April 30, 2010
SUNY Empire State College Names Three Vice Provosts
~New Positions Created~
(SARATOGA SPRINGS, NY – April 26, 2010) As part of a major reorganization of its administration, SUNY Empire State College President Alan R. Davis has created three new vice provost positions. Marjorie Lavin, of Malta, was appointed vice provost for academic development and will continue in her central role in the operations of Academic Affairs and as a member of the Cabinet. She was formerly associate provost. She will be joined by two interim vice provosts. The first, vice provost for regional centers and networked learning, is Deborah Amory, former dean of the college’s Central New York Center in Syracuse. The new position of vice provost for global and online learning is now held by the Center for Distance Learning’s former dean, Meg Benke, of Saratoga Springs. The college’s fast-growing Center for Distance Learning will be overseen by former Associate Dean Thomas Mackey, of Albany, who will take over from Benke as interim dean.
Prior to her appointment as associate provost, Dr. Marjorie Lavin served as interim dean of the college’s Northeast Center during the 2006 - 2007 academic year. From 1988 to 2000, she served as assistant and associate vice president for academic affairs, and then as acting vice president for academic affairs (VPAA). She was VPAA at Granite State College (formerly the College for Lifelong Learning) from 2000 to 2005. Earlier, she was a tenured faculty member and department chairwoman at the SUNY Institute of Technology. During her administrative career, Dr. Lavin has gained significant experience with regional accreditation, including co-chairing the college’s self-study in 1999, resulting in a 10-year reaccreditation, as well as co-chairing the last self-study steering committee, which led to a reaffirmation of the college’s accreditation this year. She also has worked with external regulatory agencies, high-level personnel functions, planning, program review, outcomes assessment and external partnerships. Dr. Lavin holds a B.S. in psychology from Loyola University, and an M.A. and Ph.D. in psychology from Boston University.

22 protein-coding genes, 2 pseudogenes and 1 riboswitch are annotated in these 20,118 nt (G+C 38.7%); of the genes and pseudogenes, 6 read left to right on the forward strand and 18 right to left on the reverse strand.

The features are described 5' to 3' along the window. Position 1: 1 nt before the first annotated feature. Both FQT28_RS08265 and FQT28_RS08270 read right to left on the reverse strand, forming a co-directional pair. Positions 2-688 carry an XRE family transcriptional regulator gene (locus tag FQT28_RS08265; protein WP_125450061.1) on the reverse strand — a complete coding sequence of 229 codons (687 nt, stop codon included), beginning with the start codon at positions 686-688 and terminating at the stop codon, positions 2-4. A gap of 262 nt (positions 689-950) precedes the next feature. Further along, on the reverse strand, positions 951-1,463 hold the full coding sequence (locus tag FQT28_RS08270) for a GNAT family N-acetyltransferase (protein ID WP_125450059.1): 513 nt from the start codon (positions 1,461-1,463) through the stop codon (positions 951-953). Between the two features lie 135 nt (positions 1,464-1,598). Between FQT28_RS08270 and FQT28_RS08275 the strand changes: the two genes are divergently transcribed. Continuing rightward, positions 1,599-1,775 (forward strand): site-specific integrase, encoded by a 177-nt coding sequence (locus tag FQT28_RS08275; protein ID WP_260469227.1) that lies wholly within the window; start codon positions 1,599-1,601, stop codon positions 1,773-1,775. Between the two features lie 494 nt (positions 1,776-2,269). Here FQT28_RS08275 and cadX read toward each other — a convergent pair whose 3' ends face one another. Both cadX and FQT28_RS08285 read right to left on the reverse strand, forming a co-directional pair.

Dr. Deborah Amory, who lives in Syracuse, came to SUNY Empire State College as dean of the Central New York Center in 2003. Prior to that, she spent seven years on the faculty of SUNY Purchase College. She has an extensive scholarly record in anthropology, and spent 20 years studying Swahili and conducting research in East Africa. She is an internationally recognized expert on gender and sexuality in Africa, and she is the recipient of many awards for her scholarship, teaching and service. She holds a B.A. from Yale University and a Ph.D. from Stanford University.
Dr. Meg Benke joined Empire State College in 1990, first serving as adjunct faculty in the graduate program and moving on to become an assessment professional with the Center for Distance Learning (CDL). She served as assistant dean for Collegewide Programs and as director of the Alliance College Program. In 1996, she became director of CDL and for the past 12 years has served as dean. She has taught continuously for the graduate program since 1990 and served as a member of the international program Lebanon/Cyprus faculty for two years. Professionally, Dr. Benke has been a leader in online education, now serving on the executive board of Sloan-C. In 2007, she received the national award for Most Outstanding Achievement in Online Learning. Among her many other college and external roles, she currently serves as a member of the Middle States Association Committee on Substantive Change. She holds a B.Sc. in business from Youngstown State University and a M.Ed. and Ph.D. in education from Ohio University.
SUNY Empire State College was established in 1971 to offer adult learners the opportunity to earn associate, bachelor’s and master’s degrees from the State University of New York. Students learn through independent studies, seminars, residencies and online courses. They also may earn credit for prior college-level learning from work and life experience. The college serves more than 20,000 students worldwide with 34 locations in New York state and online. For more information, visit www.esc.edu.